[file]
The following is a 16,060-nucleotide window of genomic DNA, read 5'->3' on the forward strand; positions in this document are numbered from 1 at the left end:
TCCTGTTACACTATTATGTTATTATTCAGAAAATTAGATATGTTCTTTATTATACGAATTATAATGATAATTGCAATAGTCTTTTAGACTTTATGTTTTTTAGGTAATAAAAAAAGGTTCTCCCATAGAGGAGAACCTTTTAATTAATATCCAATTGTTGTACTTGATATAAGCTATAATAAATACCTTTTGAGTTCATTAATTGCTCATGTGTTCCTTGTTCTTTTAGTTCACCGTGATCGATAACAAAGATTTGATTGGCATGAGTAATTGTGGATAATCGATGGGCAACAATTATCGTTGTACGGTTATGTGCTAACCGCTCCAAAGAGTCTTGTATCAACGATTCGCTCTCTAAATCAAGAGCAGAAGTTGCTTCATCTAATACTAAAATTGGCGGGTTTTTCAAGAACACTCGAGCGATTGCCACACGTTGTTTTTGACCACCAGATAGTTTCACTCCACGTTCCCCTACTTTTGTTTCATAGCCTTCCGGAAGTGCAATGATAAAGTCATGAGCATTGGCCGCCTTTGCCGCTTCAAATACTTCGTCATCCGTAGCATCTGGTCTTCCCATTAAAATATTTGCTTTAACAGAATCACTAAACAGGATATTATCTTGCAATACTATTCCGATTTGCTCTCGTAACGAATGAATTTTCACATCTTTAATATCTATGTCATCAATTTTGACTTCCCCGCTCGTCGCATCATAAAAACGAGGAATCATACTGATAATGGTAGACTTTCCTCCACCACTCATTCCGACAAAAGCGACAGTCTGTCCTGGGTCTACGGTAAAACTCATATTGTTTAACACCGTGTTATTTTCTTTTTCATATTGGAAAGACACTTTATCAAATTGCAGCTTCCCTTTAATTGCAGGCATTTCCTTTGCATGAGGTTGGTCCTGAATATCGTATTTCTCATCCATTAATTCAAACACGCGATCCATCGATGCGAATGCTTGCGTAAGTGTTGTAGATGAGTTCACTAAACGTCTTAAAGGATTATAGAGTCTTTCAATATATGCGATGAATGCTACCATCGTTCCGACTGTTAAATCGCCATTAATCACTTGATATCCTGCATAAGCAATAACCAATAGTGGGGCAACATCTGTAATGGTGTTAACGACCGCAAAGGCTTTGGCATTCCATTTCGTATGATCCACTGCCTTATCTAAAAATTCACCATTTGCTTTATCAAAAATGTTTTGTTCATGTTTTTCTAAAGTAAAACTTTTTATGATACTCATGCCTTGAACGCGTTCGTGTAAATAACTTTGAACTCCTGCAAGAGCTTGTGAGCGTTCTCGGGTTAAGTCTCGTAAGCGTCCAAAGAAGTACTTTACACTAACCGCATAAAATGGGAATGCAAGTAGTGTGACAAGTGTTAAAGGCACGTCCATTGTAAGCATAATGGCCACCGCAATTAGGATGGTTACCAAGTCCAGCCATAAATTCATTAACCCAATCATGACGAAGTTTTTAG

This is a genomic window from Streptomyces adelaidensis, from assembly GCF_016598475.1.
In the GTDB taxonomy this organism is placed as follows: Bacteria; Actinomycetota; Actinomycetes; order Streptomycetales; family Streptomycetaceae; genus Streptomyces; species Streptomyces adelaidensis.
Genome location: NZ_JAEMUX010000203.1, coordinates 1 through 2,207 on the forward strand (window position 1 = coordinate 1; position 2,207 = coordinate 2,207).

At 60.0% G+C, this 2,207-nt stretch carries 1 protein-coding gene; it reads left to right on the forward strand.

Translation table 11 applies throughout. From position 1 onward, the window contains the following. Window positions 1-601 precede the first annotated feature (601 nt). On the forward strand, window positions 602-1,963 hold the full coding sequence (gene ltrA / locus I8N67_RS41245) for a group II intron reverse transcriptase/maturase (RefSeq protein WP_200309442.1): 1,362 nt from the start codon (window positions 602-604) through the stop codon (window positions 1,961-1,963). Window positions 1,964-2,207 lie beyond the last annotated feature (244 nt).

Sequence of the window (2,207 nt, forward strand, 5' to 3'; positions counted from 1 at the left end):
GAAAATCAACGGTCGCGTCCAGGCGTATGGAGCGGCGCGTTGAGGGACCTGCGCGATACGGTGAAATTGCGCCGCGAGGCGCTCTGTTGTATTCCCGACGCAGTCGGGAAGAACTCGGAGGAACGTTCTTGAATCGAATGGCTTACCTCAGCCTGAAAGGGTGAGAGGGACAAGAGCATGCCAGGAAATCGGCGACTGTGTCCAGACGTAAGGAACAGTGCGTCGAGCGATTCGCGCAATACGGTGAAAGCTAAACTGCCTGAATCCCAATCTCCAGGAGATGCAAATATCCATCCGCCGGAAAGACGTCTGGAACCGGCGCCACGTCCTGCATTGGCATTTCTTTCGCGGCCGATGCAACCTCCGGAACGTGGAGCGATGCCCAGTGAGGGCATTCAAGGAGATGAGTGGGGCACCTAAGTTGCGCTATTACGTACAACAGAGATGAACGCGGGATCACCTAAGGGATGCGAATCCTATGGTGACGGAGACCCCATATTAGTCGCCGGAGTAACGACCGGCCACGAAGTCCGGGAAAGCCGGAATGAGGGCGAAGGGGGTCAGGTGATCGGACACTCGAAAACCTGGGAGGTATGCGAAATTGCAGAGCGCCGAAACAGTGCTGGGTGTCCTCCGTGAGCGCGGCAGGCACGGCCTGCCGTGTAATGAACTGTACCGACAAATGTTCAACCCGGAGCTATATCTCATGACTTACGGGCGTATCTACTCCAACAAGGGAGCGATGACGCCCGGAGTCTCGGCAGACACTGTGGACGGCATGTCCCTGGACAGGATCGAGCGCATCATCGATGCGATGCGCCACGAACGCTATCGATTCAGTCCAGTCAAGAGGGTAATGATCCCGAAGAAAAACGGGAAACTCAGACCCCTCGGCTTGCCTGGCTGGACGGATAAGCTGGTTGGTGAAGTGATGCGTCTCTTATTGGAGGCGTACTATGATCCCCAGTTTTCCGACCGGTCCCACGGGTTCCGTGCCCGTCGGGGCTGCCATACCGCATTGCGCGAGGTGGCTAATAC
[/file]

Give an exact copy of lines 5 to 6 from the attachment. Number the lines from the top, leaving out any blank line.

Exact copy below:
Genome location: NZ_JAEMUX010000203.1, coordinates 1 through 2,207 on the forward strand (window position 1 = coordinate 1; position 2,207 = coordinate 2,207).

At 60.0% G+C, this 2,207-nt stretch carries 1 protein-coding gene; it reads left to right on the forward strand.